Last week I went to the movies and Anthony Bourdain sat in front of me.
It was hard not to reach out and rustle his mostly salt and pepper hair.
The lanky 6’3 rebel chef took the tiny university town of Wolfville, Nova Scotia by storm when he opened Devour! The Food Film Fest last week.
Devour! is the biggest food film fest in the world, showcasing over 50 films interspersed with food truck rallies, industry workshops, and a lot of great food. Chef collaborations every night of the five-day festival, dozens of cocktails and glasses of local wine, and cool people hanging out to talk about my favourite thing: food.
Eating food, shooting food, watching food, it’s orgasmic.
It wasn’t hard to tell that everyone in Wolfville was excited for Bourdain to arrive, signs all over town welcomed him with open arms and gaping mouths. The local bookstore’s windows were adorned with copies of his books: Kitchen Confidential, Medium Raw, and The Nasty Bits.
Dressed all in black with white laceless converse, Anthony Bourdain entered the inaugural screening of the 4th annual festival to a standing ovation in Acadia’s Festival Theatre and humbly introduced one of his favourites: Ang Lee’s 1994 film Eat Drink Man Woman. A huge film buff, (evident in his sometimes catastrophic attempts at various film techniques on No Reservations), Bourdain talked animatedly about the opening cooking sequence of the film, proclaiming it to be one of the best food scenes in cinematic history.
Then he sat down in front of me in the theatre and watched the movie.
He was right in front of me, and he was right about the film. I forgot he was even there (after the first few minutes of staring at him) and was whisked off to a Taiwanese kitchen. If you haven’t seen Eat Drink Man Woman, you should. Lee’s cinematography in the cooking scenes is amazing, and all the food looks so freaking delicious, the 90s wardrobe and subtitles are worth it.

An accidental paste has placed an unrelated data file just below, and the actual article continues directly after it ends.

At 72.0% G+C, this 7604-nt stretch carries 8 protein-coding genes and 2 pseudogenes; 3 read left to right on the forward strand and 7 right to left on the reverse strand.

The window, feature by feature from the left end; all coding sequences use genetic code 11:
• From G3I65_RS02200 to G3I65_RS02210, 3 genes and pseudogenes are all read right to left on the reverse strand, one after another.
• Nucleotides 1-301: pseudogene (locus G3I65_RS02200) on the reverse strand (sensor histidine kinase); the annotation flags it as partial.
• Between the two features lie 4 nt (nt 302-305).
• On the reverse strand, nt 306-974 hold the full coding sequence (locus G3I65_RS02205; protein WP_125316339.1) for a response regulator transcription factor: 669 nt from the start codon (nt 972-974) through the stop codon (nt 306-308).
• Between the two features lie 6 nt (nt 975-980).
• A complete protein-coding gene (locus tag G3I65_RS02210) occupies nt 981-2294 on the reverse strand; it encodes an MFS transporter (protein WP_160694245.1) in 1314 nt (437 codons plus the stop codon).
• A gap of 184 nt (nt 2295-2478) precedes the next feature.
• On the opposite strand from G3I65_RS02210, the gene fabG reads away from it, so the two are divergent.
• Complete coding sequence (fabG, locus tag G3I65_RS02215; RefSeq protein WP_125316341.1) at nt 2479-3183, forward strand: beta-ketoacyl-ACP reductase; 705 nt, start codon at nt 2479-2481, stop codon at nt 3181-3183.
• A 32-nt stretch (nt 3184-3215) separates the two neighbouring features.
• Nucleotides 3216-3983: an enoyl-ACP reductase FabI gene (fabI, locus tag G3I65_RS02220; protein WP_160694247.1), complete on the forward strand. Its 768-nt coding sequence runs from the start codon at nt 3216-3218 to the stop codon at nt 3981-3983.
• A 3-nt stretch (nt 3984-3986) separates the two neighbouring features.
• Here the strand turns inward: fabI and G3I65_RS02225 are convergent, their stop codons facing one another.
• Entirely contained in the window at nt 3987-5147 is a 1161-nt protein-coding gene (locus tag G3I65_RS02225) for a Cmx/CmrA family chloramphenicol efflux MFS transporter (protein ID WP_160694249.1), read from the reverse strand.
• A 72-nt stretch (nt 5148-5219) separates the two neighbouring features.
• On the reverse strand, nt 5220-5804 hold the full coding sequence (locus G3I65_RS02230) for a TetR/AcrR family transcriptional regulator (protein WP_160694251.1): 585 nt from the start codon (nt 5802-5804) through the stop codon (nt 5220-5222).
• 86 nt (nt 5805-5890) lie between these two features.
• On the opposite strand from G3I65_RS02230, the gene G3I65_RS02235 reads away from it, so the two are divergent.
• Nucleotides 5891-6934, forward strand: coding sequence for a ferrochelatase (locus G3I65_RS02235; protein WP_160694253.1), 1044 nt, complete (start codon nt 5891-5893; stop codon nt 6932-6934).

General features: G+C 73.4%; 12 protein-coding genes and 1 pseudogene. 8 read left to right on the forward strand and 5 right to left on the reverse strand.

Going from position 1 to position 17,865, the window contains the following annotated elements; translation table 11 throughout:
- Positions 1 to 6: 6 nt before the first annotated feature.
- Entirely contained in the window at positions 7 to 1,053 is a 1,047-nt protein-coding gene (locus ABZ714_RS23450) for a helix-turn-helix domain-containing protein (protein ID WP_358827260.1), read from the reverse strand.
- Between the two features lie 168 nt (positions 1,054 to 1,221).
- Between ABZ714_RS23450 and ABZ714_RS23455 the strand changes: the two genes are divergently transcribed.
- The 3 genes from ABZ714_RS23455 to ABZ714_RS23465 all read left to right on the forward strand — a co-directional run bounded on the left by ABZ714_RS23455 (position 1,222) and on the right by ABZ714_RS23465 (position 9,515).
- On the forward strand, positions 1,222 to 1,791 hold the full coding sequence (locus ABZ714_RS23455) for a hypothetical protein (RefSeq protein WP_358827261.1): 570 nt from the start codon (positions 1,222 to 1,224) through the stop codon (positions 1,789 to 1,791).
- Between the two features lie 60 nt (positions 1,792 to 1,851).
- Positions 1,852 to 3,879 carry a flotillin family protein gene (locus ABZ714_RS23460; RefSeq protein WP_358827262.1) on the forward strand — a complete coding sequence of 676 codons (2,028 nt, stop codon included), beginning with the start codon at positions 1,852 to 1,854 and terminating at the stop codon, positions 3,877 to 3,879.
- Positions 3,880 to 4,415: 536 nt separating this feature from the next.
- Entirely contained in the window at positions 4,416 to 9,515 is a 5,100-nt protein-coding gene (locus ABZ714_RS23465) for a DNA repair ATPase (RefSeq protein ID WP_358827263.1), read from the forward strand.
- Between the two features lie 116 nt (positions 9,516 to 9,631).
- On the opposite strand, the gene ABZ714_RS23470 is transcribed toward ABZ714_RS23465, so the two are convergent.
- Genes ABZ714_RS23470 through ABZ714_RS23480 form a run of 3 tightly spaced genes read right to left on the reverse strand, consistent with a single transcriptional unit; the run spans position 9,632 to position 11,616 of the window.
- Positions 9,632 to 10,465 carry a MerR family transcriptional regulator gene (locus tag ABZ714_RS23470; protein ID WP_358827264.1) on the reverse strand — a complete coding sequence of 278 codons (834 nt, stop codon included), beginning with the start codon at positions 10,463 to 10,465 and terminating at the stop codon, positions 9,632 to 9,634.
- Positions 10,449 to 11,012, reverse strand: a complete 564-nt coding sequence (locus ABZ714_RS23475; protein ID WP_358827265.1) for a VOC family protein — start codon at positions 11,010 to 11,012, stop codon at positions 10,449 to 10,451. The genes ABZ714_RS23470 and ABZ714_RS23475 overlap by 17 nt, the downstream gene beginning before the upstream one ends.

Once the film ended, Tony (I can call him that now, we’re practically best friends) got up on stage for a little Q&A with the audience.
He was genuine, he swore a lot, and he was everything I thought he would be. He answered every single question the audience threw at him, spending at least 45 minutes talking to us about his digestive tract, his final meal, and just how awesome (and hard) it is to film CNN’s Parts Unknown all over the world.
Bearing witness to Tony talk about making his favourite meal to make at home was amazing, I had a foodie boner the whole time. Claiming he feels shortchanged to be not born an Italian-American, he described in perfect eloquent detail the preparation of a simple pasta in tomato sauce in such an ethereal manner I nearly slid off the chair. (He has French roots in fact, and personally I don’t think there’s anything wrong with that.)
Tony Bourdain is someone I really look up to. He’s a great writer, he says what he means in a frank and no-nonsense manner that I really appreciate. He has the best job in the world. To be able to travel the world, to eat, to experience other cultures the way Bourdain does is to live the dream.
Bourdain forking rocked Devour!